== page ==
Probably the most important point in defining the notion of principle lies in explicating the concept of cause. Simply put, cause for Wolff means a principle, on which the existence of something different depends. Wolff's definition of cause extends far beyond what nowadays is usually called cause, because even if Wolffian cause differs from what it causes, it might still be an aspect or part of the caused, as long as it contributes to understanding why this thing exists. Thus, it is no wonder that Wolff mentions Aristotelian notions of formal and material cause, the former being identified with the essence of the caused, the latter with the constituent parts of the caused, if it has any.

The important notion of cause from the modern point of view is then efficient cause, which Wolff defines as a cause, the causality of which consists of actions – that is, which acts and thus explains the existence of something else. As Wolff's notion of activity is essentially connected with the concept of force, his idea of efficient causality is based on the traditional mechanistic scheme of bodies striking one another and transmitting movement (needless to say, there is no indication in Wolff of the Humean problem how we can recognise causal interactions). Wolff also notes that often one efficient cause is not enough, but the existence of something has required action of many causes, and that efficient causes form series, in which more distant causes lead on to more proximate causes.

Finally, final causes Wolff defines as reasons why an efficient cause starts to act. Final causes are thus causes for efficient causes and thus must precede them, which is only possible, Wolff concludes, if there has been some entity which has previously thought these ends and now decides to actualise them. In effect, Wolff denies the existence of ends without any conscious beings that can set ends to things. Thus, although he has borrowed his scheme of four causes from Aristotle, he clearly rejects some essential underpinnings of the scheme – all events might not have intrinsic final cause. Then again, since Wolff also supposes the existence of an infinite entity or God that has created the world because of its perfection, he would have to admit that all things have some extrinsic end.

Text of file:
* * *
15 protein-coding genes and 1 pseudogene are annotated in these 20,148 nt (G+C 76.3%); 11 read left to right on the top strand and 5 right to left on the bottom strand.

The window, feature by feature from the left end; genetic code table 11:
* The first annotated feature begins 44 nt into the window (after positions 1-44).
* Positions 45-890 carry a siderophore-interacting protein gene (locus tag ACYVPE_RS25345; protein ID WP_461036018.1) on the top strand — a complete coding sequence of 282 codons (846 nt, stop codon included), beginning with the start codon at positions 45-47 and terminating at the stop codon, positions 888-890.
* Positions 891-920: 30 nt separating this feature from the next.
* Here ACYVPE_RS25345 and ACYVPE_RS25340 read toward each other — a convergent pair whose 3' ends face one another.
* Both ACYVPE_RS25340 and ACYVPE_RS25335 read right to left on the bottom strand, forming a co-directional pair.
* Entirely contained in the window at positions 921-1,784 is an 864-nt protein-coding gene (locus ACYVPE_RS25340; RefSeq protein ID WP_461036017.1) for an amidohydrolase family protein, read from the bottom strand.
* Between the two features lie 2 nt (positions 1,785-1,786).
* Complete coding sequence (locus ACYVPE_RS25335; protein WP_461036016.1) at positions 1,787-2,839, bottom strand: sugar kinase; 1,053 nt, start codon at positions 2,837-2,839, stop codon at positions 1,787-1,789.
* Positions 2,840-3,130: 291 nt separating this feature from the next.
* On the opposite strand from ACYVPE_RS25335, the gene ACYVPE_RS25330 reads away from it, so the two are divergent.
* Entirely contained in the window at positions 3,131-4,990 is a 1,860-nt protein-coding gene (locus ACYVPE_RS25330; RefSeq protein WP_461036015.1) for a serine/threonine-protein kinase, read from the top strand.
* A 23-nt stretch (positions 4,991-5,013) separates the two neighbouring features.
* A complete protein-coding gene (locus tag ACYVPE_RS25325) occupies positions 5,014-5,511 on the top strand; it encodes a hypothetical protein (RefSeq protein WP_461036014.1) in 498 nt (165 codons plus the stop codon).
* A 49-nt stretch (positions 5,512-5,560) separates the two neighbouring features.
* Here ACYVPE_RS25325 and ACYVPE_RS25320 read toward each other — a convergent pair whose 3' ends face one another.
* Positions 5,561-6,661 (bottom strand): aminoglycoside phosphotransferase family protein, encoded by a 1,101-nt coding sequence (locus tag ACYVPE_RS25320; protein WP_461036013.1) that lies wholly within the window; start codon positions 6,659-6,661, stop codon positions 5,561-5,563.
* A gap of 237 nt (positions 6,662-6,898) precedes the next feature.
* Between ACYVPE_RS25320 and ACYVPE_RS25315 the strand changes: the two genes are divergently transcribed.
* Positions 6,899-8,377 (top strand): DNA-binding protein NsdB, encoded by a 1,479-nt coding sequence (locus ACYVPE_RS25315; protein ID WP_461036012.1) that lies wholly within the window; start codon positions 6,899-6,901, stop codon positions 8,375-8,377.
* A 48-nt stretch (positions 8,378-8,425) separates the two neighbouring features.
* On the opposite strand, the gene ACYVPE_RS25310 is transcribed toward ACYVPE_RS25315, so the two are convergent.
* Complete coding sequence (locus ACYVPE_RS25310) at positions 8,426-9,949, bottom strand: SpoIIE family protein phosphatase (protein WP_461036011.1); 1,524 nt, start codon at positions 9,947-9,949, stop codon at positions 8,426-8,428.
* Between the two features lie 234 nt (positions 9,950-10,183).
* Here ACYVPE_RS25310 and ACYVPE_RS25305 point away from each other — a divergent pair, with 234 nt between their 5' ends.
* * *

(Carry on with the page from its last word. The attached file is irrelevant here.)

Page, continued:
In addition to cause, the only relation Wolff dedicates a whole chapter on is the relation between sign and signified. We may leave this topic almost completely untouched and just mention that Wolff admits the possibility of natural signs, that is, things which by nature refer to other things.

So much for ontology then. Next time I will start by looking at a new generation of Wolffians.

torstai 1. toukokuuta 2014

Simplicity itself

As familiar as was his account of complex entities, as familiar is also Wolff's description of simple entities, which in many cases simply have characteristics opposite to characteristics of complex substances. Previously I characterised Wolffian simple things as units of forces, which is quite correct still in light of Latin ontology, but one must not assume that complex entities could not then be described in terms of forces. Instead, the notion of force is something common to both simple and complex entities.